HSR&D Home » Research » IIR 04-421 – HSR&D Study
Telepsychology-Service Delivery for Depressed Elderly Veterans
Leonard E. Egede, MD MS
Ralph H. Johnson VA Medical Center, Charleston, SC
Funding Period: August 2006 - July 2012
Depression affects a significant proportion of elderly veterans and is associated with increased morbidity, increased health utilization, and increased health care costs. A large number of veterans, especially the elderly, low income, and ethnic minority veterans live in rural areas, and may have limited access to mental health services. Telehealth is a viable method to provide optimal care for rural dwelling veterans with mental illness. The VA has made telehealth a priority strategy for bringing quality services to veterans in rural areas. However, telehealth for mental illness is underdeveloped. Therefore, research that addresses the efficacy of this mode of service delivery is acutely needed. Findings from this study will allow for improved mental health service delivery and access to elderly depressed veterans.
The immediate objective is to test the hypothesis that a novel mode of geriatric mental health service delivery, using in-home videoconferencing technology ("Telepsychology"), will be as effective as the traditional mode of service delivery ("Same-Room") for treating older adult veterans suffering from major depressive disorder (MDD). The ultimate objective is to help the VA develop and evaluate strategies for providing mental health care to elderly veterans who live in rural areas, many of whom are minorities.
Research Design: This project is a 4-year prospective, randomized between-groups study comparing the efficacy of an intervention for geriatric depression delivered via two different modes (Telepsychology, Same-Room). Participants in the Telepsychology condition will receive care in their own home via videophone contact with a therapist at the Charleston VA Medical Center; participants in the Same-room condition will receive their care via traditional face-to-face therapy sessions held at the Charleston VA Medical Center. Two-hundred and twenty-four (224) participants will be recruited from primary care and mental health clinics within the Charleston VA Medical Center catchment area. Treatment will be administered over an 8-week period (active treatment phase); and participants will be followed for an additional 12-months (follow-up phase) to ascertain longer-term effects of treatment on three outcome domains: (1) clinical outcomes: symptom severity and social functioning; (2) process outcomes: patient satisfaction and acceptance, treatment credibility, session attendance, treatment adherence, and treatment dropout; and (3) cost-effectiveness.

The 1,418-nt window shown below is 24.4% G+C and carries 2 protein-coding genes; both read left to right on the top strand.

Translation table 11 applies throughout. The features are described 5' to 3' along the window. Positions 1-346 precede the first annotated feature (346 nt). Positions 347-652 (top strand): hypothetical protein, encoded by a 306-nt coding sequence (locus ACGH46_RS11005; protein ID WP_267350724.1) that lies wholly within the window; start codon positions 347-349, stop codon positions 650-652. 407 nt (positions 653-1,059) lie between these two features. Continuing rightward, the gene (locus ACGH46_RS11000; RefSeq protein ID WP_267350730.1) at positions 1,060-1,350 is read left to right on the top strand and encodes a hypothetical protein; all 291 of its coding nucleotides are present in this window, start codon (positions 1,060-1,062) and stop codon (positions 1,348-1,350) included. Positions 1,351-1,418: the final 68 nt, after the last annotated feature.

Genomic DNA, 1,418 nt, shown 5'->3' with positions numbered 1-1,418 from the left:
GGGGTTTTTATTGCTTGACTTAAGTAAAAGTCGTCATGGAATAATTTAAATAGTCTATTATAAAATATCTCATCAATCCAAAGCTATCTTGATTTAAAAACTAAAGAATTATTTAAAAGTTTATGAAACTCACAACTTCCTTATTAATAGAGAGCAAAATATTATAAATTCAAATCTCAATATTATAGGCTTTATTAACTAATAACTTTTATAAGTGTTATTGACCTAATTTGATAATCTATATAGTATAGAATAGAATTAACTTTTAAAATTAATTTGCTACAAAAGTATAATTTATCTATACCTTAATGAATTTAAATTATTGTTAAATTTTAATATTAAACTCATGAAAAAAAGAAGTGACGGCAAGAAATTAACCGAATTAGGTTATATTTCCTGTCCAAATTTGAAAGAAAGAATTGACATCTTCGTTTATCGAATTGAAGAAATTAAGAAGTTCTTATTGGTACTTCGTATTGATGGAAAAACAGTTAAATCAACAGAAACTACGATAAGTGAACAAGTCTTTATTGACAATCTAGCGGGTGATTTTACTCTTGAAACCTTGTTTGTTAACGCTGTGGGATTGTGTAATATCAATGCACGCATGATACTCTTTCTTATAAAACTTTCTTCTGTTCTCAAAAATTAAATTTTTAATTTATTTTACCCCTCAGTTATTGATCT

Population and Sample: Participants will be elderly veterans (N = 224), age 60 and above, with diagnoses of major depressive disorder (MDD). Based on our previous research and local demographics, we expect approximately 40% of our sample will be African-American.
Types of Data: To assess outcome, we will use measures that have been widely validated in the clinical evaluation of older adults with MDD. Measures will be collected at pre-treatment (baseline), post-treatment (8 weeks), 3-month, and 12-month follow-up.
Data Analyses Plan: The primary clinical response variable is proportion (%) of patients who respond to treatment, where treatment response is defined as at least a 50% improvement on the Geriatric Depression Scale (GDS) from baseline to post-treatment. Two approaches to estimation of the primary response variable will be taken. The first approach will estimate proportion of responders (% responders) at the end of the 8-week active treatment course based on the total number randomized to each treatment. This is equivalent to a "worst case" analysis in which all premature exits (for whom response status is missing) will be treated as non-responders. We will also estimate proportion of responders for each treatment based on only those who complete the 8-week treatment course (completer analysis). The second approach will use multivariable logistic regression to estimate adjusted % responders. Finally, we will conduct a range of analyses between African-American and White subjects to look at differential efficacy, patient preferences and satisfaction, and adherence across racial groups.